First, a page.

Luke 14:26 – Hate or Hyperbole?
by Leland Ryken
My initiation into the misinterpretation of hyperbole occurred half-a-century ago when I sat listening as an adolescent to a Christian radio program in my family’s farmhouse in Iowa. The speaker’s text was Jesus’ statement that “if you have faith like a grain of mustard seed, you will say to this mountain, ‘Move from here to there,’ and it will move, and nothing will be impossible for you” (Matt. 17:20).1 The preacher began, “Now let me say right from the start that I believe that the mountains of which Jesus is speaking are spiritual and psychological mountains.”
Anyone who has prayed for something as Jesus describes and not seen it performed knows that the literal interpretation of His statement is faulty. A strained “spiritual” interpretation, however, is not the only alternative. By the time I had completed my literary education, I had learned about a figure of speech called hyperbole that provides another way of understanding such exaggerated statements. The evidence is abundant, however, that critics of Christianity and some Christians do not place much stock in hyperbole.
Should We Hate Our Family? In this article, I want to pay particular attention to Jesus’ statement in Luke 14:26: “If anyone comes to me and does not hate his own father and mother and wife and children and brothers and sisters, yes, and even his own life, he cannot be my disciple.”
One way to misinterpret this verse is to take it literally. Cults often operate on the premise that the statement is literally true — that it pits loyalty to the group against love for family. In doing so, they attempt to distance followers from family members who might make them fall away.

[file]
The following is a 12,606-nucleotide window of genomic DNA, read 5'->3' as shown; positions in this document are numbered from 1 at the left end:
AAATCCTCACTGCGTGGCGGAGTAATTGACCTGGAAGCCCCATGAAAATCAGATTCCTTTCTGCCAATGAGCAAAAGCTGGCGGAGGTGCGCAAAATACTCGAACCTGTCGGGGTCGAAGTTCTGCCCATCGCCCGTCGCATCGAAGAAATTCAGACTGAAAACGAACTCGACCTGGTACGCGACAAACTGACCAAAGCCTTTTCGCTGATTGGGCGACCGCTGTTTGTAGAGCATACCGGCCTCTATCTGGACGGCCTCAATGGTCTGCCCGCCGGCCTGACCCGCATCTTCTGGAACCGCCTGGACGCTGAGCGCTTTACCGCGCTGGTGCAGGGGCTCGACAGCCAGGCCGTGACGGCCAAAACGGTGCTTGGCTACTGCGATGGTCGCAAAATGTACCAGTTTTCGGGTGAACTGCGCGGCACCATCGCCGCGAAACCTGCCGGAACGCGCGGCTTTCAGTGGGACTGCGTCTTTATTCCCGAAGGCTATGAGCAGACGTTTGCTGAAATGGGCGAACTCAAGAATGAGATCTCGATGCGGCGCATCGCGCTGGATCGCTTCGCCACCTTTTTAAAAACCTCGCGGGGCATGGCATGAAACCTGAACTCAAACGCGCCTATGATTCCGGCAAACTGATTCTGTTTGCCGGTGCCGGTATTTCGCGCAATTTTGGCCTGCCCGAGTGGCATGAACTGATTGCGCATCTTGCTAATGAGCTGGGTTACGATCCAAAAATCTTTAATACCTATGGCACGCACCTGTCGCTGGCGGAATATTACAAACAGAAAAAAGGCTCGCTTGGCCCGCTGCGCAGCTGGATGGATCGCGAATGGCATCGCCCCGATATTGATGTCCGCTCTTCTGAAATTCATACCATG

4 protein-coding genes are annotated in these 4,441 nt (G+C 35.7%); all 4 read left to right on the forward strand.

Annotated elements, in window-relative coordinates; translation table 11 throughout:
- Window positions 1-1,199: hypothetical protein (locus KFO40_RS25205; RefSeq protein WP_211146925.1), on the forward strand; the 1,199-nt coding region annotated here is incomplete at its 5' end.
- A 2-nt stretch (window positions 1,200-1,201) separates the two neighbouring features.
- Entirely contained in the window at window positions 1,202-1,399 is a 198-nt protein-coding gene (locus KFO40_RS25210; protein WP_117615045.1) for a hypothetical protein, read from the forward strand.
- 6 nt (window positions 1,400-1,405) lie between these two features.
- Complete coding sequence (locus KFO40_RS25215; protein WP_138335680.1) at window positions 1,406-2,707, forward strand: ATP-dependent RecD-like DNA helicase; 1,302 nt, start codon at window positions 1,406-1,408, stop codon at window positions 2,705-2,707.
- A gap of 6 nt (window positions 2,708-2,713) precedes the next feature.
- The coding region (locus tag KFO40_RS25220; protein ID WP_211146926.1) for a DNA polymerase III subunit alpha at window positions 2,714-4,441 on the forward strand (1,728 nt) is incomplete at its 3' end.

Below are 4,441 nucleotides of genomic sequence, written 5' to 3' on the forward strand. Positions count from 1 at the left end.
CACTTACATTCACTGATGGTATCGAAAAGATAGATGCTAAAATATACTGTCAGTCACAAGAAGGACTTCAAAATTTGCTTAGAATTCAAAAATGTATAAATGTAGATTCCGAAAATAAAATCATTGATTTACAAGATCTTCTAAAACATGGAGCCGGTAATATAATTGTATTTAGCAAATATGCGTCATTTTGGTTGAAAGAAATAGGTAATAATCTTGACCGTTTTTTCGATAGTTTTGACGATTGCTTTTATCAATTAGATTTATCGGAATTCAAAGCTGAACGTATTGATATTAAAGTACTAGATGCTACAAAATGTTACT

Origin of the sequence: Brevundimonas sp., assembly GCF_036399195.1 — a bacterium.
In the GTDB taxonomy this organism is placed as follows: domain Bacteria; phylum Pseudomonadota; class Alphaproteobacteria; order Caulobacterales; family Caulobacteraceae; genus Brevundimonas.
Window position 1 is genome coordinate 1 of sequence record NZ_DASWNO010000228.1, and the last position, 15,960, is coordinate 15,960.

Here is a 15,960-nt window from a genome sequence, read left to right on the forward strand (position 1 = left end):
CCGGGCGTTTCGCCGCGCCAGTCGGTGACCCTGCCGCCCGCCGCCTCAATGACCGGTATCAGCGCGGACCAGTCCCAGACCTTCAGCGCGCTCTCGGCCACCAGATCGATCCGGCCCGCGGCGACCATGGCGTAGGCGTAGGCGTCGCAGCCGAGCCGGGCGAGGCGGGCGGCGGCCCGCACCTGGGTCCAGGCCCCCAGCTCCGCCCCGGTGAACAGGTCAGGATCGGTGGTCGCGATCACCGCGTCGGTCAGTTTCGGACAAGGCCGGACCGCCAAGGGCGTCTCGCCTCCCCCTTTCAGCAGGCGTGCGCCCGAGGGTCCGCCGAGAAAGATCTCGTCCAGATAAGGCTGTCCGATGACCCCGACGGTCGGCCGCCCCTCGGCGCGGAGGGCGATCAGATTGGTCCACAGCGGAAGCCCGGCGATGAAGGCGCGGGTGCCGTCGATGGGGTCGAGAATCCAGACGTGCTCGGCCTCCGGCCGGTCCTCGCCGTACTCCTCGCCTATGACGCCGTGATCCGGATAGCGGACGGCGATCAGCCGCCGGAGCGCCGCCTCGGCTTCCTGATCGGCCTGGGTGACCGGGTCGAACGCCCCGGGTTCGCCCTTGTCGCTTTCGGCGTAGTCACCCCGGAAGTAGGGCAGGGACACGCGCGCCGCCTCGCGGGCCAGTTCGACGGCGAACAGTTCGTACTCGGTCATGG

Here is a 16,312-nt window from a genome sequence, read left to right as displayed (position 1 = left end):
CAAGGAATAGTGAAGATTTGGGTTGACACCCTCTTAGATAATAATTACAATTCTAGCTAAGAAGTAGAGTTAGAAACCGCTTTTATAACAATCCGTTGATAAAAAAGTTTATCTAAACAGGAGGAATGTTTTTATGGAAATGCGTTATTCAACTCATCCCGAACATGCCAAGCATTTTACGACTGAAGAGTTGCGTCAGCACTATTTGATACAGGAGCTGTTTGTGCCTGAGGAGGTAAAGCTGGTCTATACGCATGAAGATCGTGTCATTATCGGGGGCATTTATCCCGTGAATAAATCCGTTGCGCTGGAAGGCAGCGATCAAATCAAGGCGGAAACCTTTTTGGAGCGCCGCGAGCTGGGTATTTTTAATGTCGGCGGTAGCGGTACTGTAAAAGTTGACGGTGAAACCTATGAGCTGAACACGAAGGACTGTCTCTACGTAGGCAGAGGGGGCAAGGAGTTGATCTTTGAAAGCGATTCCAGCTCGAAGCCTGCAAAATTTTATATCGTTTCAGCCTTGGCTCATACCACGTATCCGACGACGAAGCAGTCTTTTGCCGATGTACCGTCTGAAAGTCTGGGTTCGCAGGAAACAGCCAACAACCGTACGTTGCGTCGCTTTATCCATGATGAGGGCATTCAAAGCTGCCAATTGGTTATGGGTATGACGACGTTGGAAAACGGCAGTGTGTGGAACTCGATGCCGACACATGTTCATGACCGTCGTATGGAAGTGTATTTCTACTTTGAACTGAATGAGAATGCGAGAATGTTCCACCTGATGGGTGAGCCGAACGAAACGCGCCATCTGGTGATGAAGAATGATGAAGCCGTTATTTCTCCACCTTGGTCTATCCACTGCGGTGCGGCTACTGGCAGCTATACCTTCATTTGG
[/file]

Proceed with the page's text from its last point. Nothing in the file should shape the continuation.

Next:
Critics of Christianity in turn point to the verse in order to denigrate the Christian faith. An atheist, for example, quotes the verse as “a perfect illustration of how a cult operates. Sort of makes you wonder about all those conservative religionists that preach ‘traditional family values!’”2
A deist scolds Christians who do not interpret the verse literally. After noting that Luke chose the Greek word meaning “hate” and not another word meaning “love less,” this person writes, “All you are attempting here is to explain away an uncomfortable teaching because you cannot live up to it; in effect, you do not really believe it.”3
Someone who calls himself a satanist castigates Christianity on the ground that, in light of Jesus’ statement, “one must question Christ’s idea of the family.”4
One final aberration needs to be added to the mix. A gnostic source asserts that early Assyrian churches took Jesus’ statement to mean that only celibate men could become Christians…
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